Little is known about Karla Brada before the night of September 11, 2011. But that night, she was smothered to death by Eric Earle, her boyfriend, in their Santa Clarita condominium. This story isn’t a run-of-the-mill murder scenario, however. Brada and Earle were both members of AA, and now Brada’s parents are suing AA.
Why Are Brada’s Parents Suing AA?
Brada’s parents, Hector and Jaroslava Mendez, don’t necessarily blame AA for the death of their daughter. However, they’re suing AA for negligence. Named defendants in the case are:
- AA World Services, Inc. (based in New York City, NY)
- The local AA office in Santa Clarita, CA
- Brada’s and Earle’s sponsors, Patrick and Joanne Fry
For Hector and Jaroslava Mendez, suing AA is about letting people know that there are criminals that populate AA’s rooms. Earle, who’s been convicted of Brada’s murder and is now serving 26 years in prison, had a history of violence. In fact, his history of violence had included both another ex-girlfriend and his wife.
Is AA to Blame?
The Mendezes take the view that Brada and Earle’s sponsors, Patrick and Joanne Fry, knew about Earle’s violent history. Yet, they did nothing to stop this violent criminal from courting Karla Brada. In fact, Brada’s parents claim that the Frys “facilitated a romantic relationship” between the two.
Brada’s parents say they hope suing AA will serve to let people know what they’re getting involved in. From their point of view, Karla and Eric’s sponsors are responsible for “treating and counseling” their sponsees. They failed to do this, “thereby allowing the abuse to continue and escalate as to directly and proximately cause death of [Karla Brada].”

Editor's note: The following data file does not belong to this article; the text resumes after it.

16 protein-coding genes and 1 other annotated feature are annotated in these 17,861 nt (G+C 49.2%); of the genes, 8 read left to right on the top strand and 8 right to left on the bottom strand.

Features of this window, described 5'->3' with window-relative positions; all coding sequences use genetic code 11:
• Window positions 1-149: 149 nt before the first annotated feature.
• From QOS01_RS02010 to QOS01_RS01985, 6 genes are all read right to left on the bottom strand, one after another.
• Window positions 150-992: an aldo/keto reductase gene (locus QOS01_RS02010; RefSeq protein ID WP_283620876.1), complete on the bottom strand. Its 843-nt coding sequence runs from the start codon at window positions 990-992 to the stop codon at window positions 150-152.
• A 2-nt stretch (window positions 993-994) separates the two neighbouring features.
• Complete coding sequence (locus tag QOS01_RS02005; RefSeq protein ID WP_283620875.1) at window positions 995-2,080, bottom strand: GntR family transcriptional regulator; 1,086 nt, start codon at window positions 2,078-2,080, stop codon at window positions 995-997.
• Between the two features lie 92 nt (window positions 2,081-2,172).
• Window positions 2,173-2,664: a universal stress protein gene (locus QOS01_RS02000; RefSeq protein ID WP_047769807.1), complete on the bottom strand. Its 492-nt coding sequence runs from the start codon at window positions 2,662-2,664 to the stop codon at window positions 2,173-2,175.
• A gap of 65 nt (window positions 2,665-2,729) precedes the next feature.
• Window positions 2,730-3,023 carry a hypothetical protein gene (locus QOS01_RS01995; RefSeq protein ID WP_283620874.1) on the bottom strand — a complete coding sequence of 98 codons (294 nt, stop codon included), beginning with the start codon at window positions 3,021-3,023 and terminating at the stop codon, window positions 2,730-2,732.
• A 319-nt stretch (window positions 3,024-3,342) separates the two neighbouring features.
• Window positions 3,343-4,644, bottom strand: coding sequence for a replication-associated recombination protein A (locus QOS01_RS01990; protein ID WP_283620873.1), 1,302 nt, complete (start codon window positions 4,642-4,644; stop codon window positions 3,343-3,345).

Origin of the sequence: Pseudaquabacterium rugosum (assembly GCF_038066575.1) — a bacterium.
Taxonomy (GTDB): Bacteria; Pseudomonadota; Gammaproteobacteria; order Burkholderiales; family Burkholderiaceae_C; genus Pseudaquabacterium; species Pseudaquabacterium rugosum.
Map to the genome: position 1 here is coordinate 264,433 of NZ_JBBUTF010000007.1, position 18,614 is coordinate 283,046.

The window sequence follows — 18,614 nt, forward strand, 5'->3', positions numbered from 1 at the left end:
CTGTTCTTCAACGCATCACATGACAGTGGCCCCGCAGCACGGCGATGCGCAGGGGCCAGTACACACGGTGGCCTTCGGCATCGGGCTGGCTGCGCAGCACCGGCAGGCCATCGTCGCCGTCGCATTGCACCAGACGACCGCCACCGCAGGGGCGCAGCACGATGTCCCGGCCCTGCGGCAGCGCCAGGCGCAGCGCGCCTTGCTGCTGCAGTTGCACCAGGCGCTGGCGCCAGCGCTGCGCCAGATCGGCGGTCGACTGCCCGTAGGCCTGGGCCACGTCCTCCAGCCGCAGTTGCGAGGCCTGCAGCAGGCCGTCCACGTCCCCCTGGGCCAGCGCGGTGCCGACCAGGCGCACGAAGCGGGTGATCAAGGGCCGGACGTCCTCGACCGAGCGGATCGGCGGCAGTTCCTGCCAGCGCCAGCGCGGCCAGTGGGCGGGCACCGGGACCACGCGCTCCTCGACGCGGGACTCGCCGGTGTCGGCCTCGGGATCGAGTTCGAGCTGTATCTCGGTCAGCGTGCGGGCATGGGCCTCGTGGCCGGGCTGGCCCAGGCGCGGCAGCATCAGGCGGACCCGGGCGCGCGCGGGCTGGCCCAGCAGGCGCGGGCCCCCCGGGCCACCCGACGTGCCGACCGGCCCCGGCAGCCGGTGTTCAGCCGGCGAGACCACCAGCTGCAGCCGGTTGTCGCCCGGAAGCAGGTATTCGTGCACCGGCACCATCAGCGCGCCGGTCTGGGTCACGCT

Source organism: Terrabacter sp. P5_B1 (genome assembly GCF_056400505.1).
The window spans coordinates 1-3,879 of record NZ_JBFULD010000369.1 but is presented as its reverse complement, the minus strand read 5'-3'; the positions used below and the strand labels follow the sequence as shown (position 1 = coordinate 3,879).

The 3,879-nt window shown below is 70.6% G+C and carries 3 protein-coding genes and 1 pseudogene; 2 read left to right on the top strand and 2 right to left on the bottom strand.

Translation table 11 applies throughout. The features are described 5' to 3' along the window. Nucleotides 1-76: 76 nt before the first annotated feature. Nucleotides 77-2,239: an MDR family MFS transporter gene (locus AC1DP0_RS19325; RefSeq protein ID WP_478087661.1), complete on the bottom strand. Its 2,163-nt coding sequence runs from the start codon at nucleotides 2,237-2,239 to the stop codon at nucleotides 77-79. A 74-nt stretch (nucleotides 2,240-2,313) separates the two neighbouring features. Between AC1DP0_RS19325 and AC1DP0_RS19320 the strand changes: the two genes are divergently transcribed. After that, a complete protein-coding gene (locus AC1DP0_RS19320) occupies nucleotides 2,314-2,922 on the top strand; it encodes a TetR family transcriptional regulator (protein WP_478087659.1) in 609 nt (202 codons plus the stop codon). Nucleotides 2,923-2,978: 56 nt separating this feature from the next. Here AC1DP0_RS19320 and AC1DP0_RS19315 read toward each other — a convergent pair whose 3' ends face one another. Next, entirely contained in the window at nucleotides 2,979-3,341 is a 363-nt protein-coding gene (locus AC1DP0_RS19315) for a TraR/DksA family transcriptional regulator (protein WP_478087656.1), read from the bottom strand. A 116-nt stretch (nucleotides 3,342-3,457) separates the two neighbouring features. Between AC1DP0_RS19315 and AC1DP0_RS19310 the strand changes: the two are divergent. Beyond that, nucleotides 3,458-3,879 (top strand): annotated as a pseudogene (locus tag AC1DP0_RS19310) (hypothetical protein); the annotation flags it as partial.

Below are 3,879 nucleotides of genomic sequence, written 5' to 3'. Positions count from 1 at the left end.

Is This a Misunderstanding of AA?
There is no denying that Karla Brada’s murder is heartbreaking, and this is certainly not an attempt to make light of it. However, it seems that her parents may have misunderstood the nature of AA. As officers of the Santa Clarita AA office have expressed, it is not the role of a sponsor to counsel or treat an alcoholic. It is neither their job to give relationship advice or to prevent alcoholics from forming romantic relationships.
What About Criminals in AA?
As to whether AA ought to allow criminals in its rooms, the traditions of AA are clear: the only requirement for membership is a desire to stop drinking. However, what this means for safety is not so simple. Allowing criminals into AA is bound to make people uncomfortable, and there may be no easy way to allay their discomfort. If we don’t allow criminals into AA, are we neglecting our responsibilities to the sick and suffering alcoholic? If we do, does this lead to deaths like Karla Brada’s? What will the lawsuit mean for the future of AA?
We’d love to hear your thoughts on this incredibly heartbreaking story. As always, our thoughts and prayers are with the victims of this terrible tragedy.